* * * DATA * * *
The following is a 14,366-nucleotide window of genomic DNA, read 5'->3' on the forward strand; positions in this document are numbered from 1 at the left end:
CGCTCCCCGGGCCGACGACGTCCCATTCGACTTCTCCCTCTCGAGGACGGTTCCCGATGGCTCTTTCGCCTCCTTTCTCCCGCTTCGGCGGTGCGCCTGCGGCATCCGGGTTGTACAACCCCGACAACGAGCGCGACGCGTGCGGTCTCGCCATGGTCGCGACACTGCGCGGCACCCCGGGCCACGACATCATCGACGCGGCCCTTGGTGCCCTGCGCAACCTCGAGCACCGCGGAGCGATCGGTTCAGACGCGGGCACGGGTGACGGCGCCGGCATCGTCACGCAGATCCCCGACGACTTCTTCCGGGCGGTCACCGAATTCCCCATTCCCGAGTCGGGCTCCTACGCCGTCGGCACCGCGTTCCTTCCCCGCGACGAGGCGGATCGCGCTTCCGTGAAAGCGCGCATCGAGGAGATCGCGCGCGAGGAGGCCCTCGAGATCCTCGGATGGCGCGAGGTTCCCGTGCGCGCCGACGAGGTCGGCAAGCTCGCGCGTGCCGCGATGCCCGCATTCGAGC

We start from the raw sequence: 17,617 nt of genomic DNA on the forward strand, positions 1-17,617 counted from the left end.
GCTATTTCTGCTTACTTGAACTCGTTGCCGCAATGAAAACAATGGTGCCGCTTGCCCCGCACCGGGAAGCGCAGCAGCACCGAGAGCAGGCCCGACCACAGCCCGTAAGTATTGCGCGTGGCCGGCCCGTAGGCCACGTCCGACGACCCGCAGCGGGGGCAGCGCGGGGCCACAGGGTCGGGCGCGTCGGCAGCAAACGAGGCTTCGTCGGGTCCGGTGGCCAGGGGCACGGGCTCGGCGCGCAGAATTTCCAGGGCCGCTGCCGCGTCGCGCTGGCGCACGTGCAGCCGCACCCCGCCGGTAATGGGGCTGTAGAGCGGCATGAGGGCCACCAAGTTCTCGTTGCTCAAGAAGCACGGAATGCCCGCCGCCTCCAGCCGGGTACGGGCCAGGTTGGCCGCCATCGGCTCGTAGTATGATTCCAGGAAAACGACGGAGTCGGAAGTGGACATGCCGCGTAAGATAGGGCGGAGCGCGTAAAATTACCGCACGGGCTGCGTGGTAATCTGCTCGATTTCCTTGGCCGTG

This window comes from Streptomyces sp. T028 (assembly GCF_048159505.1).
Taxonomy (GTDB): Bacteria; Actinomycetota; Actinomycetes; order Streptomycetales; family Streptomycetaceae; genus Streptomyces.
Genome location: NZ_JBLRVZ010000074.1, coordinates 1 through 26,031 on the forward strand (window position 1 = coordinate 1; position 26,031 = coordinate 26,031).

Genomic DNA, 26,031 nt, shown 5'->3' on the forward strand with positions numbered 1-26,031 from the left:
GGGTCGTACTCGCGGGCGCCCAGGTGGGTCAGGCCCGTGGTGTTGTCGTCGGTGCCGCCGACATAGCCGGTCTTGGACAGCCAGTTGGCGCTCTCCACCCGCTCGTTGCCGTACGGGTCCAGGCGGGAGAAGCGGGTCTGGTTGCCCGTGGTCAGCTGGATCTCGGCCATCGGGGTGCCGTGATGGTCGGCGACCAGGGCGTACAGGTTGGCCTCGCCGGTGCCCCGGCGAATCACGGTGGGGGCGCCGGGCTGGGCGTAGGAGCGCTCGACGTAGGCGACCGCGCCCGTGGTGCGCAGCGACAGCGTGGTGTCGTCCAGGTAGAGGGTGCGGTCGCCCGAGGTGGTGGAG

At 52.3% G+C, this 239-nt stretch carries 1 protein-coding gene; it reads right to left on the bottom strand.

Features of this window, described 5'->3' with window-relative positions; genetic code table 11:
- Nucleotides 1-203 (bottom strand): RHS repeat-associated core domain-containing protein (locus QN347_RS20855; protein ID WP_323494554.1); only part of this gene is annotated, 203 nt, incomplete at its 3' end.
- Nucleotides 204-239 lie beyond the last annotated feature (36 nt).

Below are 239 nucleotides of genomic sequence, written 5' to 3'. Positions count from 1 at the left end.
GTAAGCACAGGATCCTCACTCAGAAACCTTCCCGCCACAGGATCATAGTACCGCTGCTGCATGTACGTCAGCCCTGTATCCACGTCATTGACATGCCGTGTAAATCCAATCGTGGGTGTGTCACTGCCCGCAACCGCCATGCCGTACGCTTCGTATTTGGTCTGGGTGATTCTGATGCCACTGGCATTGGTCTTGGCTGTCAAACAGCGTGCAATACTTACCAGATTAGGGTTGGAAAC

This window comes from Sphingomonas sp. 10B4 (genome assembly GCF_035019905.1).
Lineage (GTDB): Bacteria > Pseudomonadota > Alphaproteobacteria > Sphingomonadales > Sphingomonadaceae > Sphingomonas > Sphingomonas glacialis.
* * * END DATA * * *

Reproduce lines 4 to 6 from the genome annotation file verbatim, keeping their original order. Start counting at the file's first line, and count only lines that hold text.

GCTATTTCTGCTTACTTGAACTCGTTGCCGCAATGAAAACAATGGTGCCGCTTGCCCCGCACCGGGAAGCGCAGCAGCACCGAGAGCAGGCCCGACCACAGCCCGTAAGTATTGCGCGTGGCCGGCCCGTAGGCCACGTCCGACGACCCGCAGCGGGGGCAGCGCGGGGCCACAGGGTCGGGCGCGTCGGCAGCAAACGAGGCTTCGTCGGGTCCGGTGGCCAGGGGCACGGGCTCGGCGCGCAGAATTTCCAGGGCCGCTGCCGCGTCGCGCTGGCGCACGTGCAGCCGCACCCCGCCGGTAATGGGGCTGTAGAGCGGCATGAGGGCCACCAAGTTCTCGTTGCTCAAGAAGCACGGAATGCCCGCCGCCTCCAGCCGGGTACGGGCCAGGTTGGCCGCCATCGGCTCGTAGTATGATTCCAGGAAAACGACGGAGTCGGAAGTGGACATGCCGCGTAAGATAGGGCGGAGCGCGTAAAATTACCGCACGGGCTGCGTGGTAATCTGCTCGATTTCCTTGGCCGTG

This window comes from Streptomyces sp. T028 (assembly GCF_048159505.1).
Taxonomy (GTDB): Bacteria; Actinomycetota; Actinomycetes; order Streptomycetales; family Streptomycetaceae; genus Streptomyces.